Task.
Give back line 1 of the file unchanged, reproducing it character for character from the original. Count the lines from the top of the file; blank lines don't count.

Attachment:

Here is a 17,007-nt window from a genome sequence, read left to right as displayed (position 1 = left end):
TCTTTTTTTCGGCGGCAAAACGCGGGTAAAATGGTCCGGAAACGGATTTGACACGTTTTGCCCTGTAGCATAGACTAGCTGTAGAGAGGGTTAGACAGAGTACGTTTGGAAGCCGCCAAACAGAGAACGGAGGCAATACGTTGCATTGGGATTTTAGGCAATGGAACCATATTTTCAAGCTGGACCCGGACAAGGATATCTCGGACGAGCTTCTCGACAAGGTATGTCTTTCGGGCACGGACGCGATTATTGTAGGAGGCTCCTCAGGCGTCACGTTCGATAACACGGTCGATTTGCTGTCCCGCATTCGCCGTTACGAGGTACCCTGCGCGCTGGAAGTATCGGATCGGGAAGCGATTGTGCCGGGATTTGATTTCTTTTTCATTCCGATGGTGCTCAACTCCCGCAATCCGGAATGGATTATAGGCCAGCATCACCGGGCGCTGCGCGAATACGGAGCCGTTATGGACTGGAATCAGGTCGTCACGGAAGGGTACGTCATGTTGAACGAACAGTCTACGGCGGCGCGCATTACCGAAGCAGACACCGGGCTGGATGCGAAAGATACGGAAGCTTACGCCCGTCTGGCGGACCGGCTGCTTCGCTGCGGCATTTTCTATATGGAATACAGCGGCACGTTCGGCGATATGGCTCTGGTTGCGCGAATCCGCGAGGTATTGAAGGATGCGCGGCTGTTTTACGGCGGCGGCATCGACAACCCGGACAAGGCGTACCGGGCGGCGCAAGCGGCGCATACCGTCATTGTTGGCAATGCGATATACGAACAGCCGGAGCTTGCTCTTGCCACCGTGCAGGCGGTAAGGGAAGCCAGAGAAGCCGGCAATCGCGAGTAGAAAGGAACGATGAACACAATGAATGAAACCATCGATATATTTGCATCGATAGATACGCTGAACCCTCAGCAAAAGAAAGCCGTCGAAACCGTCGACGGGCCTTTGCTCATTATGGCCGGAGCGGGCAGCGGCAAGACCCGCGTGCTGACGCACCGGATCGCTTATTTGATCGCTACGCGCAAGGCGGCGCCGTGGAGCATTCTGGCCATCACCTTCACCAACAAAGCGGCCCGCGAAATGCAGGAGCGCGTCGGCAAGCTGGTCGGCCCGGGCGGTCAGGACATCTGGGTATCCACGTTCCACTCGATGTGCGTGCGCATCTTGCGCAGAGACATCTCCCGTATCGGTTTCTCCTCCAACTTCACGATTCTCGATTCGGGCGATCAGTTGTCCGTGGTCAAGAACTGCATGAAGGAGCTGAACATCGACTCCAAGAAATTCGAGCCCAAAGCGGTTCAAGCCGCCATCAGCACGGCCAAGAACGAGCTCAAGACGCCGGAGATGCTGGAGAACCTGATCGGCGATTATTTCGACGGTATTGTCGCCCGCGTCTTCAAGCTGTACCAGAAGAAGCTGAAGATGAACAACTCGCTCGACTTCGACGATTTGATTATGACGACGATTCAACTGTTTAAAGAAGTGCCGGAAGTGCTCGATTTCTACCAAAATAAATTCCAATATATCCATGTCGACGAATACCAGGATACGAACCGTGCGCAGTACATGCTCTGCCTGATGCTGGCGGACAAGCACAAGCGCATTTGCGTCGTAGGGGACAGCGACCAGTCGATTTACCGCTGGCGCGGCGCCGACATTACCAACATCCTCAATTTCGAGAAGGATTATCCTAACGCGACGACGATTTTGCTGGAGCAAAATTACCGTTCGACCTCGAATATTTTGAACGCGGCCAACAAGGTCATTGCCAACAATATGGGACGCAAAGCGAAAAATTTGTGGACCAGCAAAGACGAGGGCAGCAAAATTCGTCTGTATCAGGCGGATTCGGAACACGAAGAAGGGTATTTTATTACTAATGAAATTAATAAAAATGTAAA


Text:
Here is a 17,007-nt window from a genome sequence, read left to right as displayed (position 1 = left end):